Emmy-winning actor, comedian, Broadway performer, and rabbi Jackie Mason died on July 24 at the age of 93. His career really unspooled over several decades. He had a lot of talent and it wasn’t always recognized until later in life.
Ah, where to begin? Let’s just say, in 1982, this “artiste” was more comic aspirant than the writer-musician he soon was to become. And if you were filing headshots for would-be actors behind a billboard-hidden office on Times Square — as I was for an ancient talent agent — well, all roads lead to Joe Franklin and his pony circus of a talk show at 42nd and Broadway.
Well, “doing research” for Mr. Franklin’s Niagara of old showbiz trivia led me to a guest slot on his local broadcast. I found myself plopped into a studio seat next to New York’s most famous and underrated stand-up comedian, Jackie Mason! And while we were on air, I made some wisecrack about orcas on roller skates and Mr. Mason promptly immortalized me forever by jabbing his right thumb my way and saying, “Hey, this kid is funny!”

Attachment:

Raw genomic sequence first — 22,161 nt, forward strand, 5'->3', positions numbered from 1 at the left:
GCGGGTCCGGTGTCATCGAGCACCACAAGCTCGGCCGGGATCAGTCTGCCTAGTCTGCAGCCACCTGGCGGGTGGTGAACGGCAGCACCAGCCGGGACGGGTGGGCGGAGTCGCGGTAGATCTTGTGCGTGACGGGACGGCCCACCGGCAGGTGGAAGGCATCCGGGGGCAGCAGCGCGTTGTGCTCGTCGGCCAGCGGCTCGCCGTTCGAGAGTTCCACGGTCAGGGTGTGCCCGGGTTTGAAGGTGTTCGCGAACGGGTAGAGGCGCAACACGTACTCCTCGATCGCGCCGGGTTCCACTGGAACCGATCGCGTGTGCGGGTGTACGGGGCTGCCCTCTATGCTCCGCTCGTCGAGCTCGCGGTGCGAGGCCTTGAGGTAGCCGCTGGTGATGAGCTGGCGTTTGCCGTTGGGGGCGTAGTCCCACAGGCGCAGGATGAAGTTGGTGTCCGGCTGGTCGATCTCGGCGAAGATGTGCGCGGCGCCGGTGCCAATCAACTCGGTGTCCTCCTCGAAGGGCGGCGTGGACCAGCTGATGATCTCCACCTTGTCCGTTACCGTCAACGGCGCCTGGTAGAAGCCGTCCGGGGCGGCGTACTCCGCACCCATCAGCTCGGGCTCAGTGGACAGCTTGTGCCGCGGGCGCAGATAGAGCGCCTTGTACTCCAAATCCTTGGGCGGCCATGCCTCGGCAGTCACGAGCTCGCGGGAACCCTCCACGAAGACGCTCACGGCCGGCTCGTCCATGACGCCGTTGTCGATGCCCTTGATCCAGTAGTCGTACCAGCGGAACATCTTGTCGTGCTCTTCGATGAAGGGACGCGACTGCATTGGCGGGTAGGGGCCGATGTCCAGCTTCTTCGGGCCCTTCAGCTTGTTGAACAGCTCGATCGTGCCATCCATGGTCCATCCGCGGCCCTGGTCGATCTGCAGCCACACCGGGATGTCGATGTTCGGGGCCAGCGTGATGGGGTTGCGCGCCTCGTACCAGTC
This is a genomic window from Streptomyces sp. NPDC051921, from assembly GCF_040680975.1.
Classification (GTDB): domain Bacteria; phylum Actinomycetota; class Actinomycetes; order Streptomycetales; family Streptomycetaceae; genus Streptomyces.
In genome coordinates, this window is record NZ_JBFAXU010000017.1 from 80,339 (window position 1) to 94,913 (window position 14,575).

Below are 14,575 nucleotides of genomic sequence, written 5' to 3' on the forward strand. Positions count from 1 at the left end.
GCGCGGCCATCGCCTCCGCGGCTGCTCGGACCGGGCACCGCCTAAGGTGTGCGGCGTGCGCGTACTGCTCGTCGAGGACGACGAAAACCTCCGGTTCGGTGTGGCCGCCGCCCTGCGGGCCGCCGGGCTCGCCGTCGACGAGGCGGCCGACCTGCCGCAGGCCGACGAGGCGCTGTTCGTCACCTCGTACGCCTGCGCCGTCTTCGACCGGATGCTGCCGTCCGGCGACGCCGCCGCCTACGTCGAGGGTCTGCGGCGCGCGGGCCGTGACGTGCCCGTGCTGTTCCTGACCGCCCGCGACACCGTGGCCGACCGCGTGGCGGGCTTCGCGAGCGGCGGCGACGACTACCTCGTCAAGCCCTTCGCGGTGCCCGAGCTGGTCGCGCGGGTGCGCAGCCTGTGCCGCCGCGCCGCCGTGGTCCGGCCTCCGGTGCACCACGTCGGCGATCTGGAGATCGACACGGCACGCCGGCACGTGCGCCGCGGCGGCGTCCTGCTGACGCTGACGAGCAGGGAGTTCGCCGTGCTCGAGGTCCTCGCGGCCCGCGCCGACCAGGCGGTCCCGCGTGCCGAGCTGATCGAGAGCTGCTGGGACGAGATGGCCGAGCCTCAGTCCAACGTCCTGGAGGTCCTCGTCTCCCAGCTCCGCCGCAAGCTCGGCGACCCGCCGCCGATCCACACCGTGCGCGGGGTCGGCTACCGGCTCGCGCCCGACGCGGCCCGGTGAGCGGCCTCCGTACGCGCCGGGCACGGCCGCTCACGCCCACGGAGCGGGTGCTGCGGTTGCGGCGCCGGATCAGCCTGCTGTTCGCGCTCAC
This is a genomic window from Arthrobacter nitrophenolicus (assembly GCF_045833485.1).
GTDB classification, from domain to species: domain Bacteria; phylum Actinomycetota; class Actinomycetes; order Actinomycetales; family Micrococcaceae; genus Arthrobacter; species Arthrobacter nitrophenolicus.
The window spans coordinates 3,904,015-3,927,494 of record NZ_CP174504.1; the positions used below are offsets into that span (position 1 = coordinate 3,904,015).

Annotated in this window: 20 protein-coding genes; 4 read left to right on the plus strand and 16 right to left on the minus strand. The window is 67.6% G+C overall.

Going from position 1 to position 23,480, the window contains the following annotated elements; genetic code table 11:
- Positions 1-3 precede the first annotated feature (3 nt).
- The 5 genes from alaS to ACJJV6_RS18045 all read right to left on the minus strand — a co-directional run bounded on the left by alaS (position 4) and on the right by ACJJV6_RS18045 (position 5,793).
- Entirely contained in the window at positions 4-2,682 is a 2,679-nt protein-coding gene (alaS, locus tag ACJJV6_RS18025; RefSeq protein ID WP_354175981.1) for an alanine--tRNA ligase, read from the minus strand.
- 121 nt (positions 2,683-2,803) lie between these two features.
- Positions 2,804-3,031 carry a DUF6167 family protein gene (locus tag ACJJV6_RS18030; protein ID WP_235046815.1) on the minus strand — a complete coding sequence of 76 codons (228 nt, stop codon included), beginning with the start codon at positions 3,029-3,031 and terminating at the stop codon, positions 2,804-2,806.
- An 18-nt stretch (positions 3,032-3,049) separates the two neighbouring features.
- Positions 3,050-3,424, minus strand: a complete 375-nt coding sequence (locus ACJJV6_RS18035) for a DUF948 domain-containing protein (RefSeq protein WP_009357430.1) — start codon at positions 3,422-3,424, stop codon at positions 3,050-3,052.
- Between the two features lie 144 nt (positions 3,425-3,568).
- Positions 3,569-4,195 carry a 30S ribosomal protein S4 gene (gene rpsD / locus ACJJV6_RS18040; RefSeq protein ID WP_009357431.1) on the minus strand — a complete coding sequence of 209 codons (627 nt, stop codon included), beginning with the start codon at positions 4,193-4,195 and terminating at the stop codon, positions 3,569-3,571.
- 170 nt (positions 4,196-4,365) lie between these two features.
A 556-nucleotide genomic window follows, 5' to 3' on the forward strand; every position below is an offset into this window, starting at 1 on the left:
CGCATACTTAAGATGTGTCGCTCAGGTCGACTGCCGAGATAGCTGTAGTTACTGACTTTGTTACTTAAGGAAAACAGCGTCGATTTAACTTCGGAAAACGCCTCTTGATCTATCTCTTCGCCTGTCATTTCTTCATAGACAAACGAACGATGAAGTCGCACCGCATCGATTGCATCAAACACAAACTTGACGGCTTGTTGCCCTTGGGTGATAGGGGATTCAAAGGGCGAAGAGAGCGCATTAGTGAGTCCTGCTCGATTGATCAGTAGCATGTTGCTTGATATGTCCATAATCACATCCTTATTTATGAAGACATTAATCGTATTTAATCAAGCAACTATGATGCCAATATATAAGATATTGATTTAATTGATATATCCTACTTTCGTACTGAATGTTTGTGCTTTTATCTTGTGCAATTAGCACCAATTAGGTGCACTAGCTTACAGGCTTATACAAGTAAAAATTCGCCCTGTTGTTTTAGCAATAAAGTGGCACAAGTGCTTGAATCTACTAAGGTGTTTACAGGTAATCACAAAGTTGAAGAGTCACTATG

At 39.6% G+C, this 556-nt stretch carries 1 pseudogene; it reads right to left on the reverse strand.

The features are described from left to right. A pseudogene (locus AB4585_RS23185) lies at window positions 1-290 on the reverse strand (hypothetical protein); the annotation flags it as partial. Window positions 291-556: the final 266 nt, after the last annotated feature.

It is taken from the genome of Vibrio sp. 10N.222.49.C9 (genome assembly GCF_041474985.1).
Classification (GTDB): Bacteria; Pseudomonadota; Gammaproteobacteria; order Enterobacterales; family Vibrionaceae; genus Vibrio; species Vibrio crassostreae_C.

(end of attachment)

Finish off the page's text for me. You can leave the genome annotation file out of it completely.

Flash forward one month and I was running contracts for Jackie up and down Park, Madison, and Fifth Avenues in Manhattan, not far from my tiny walk-up. He was running his shop out of his kitchen and I was his errand boy. Jackie was strongly suggesting to producers that they give him a big Broadway show.
“I realize you’re broke, kid — so am I. Ed Sullivan did me no favors,” he told me. This last refers to Jackie allegedly displaying a middle digit at the less-than-good-humored CBS variety host. The upshot was Jackie had to pay me in units of not gold ducats but cans of StarKist tuna. Which I needed! I could pay my rent, but my cupboards were bare.
Shortly afterwards, my mom died and I had to take extended leave back to D.C. I had to leave New York and a lot of what I had been enjoying.
Right before I grabbed my grip* to board the train, with a tear in my eye, Jackie gruffly intoned, “We know you’re leaving town. And we want you over at the Four Seasons Pool Room.” He and his manager Jyll wanted to see me off at the most famous corporate dining room in NYC — and the entrée was not StarKist!
Jackie got his first one-man show on Broadway right after that. I was thrilled.
The man had a lot of depth, in no small part due to studying the rabbinical texts. He struggled but he was worth the recognition. I admire him because he kept trying and he kept at it and he had humanity. Yes, he wanted someone to laugh at his jokes, but he also wanted to reach out and open some hearts.
*A grip, short for gripsack, refers to a traveling bag or suitcase. The old blues guys used to say “grab my grip” when on the move.